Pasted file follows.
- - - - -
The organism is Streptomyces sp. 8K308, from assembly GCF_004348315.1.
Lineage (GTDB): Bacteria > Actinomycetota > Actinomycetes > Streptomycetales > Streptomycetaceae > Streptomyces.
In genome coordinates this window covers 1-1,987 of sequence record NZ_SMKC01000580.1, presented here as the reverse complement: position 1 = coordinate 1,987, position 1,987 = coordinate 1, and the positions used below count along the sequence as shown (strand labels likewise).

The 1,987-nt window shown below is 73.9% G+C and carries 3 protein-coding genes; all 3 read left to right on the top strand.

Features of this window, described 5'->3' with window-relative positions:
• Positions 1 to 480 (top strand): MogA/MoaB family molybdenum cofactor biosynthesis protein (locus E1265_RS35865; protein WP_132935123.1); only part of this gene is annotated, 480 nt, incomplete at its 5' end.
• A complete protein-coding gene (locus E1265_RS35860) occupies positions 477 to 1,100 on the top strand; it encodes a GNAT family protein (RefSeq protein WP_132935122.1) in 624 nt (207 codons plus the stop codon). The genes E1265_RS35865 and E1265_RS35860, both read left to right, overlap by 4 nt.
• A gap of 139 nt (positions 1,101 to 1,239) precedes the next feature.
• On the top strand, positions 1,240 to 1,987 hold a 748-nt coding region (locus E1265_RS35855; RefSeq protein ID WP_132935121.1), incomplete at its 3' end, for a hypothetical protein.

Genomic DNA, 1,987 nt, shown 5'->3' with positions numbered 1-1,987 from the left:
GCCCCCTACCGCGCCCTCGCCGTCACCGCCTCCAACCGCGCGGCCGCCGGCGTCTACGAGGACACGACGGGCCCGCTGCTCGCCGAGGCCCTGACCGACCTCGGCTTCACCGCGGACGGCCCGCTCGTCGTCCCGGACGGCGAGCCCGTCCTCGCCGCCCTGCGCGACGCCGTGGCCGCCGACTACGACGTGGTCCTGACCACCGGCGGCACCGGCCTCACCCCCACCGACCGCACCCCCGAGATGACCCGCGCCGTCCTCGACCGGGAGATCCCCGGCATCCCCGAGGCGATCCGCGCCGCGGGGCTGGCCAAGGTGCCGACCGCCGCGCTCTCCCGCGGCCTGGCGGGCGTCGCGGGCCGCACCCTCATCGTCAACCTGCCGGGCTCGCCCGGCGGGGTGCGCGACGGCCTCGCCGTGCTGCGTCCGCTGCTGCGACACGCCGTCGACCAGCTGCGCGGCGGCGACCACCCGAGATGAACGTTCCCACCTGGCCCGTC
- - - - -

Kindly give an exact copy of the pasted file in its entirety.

The organism is Streptomyces sp. 8K308, from assembly GCF_004348315.1.
Lineage (GTDB): Bacteria > Actinomycetota > Actinomycetes > Streptomycetales > Streptomycetaceae > Streptomyces.
In genome coordinates this window covers 1-1,987 of sequence record NZ_SMKC01000580.1, presented here as the reverse complement: position 1 = coordinate 1,987, position 1,987 = coordinate 1, and the positions used below count along the sequence as shown (strand labels likewise).

The 1,987-nt window shown below is 73.9% G+C and carries 3 protein-coding genes; all 3 read left to right on the top strand.

Features of this window, described 5'->3' with window-relative positions:
• Positions 1 to 480 (top strand): MogA/MoaB family molybdenum cofactor biosynthesis protein (locus E1265_RS35865; protein WP_132935123.1); only part of this gene is annotated, 480 nt, incomplete at its 5' end.
• A complete protein-coding gene (locus E1265_RS35860) occupies positions 477 to 1,100 on the top strand; it encodes a GNAT family protein (RefSeq protein WP_132935122.1) in 624 nt (207 codons plus the stop codon). The genes E1265_RS35865 and E1265_RS35860, both read left to right, overlap by 4 nt.
• A gap of 139 nt (positions 1,101 to 1,239) precedes the next feature.
• On the top strand, positions 1,240 to 1,987 hold a 748-nt coding region (locus E1265_RS35855; RefSeq protein ID WP_132935121.1), incomplete at its 3' end, for a hypothetical protein.

Genomic DNA, 1,987 nt, shown 5'->3' with positions numbered 1-1,987 from the left:
GCCCCCTACCGCGCCCTCGCCGTCACCGCCTCCAACCGCGCGGCCGCCGGCGTCTACGAGGACACGACGGGCCCGCTGCTCGCCGAGGCCCTGACCGACCTCGGCTTCACCGCGGACGGCCCGCTCGTCGTCCCGGACGGCGAGCCCGTCCTCGCCGCCCTGCGCGACGCCGTGGCCGCCGACTACGACGTGGTCCTGACCACCGGCGGCACCGGCCTCACCCCCACCGACCGCACCCCCGAGATGACCCGCGCCGTCCTCGACCGGGAGATCCCCGGCATCCCCGAGGCGATCCGCGCCGCGGGGCTGGCCAAGGTGCCGACCGCCGCGCTCTCCCGCGGCCTGGCGGGCGTCGCGGGCCGCACCCTCATCGTCAACCTGCCGGGCTCGCCCGGCGGGGTGCGCGACGGCCTCGCCGTGCTGCGTCCGCTGCTGCGACACGCCGTCGACCAGCTGCGCGGCGGCGACCACCCGAGATGAACGTTCCCACCTGGCCCGTC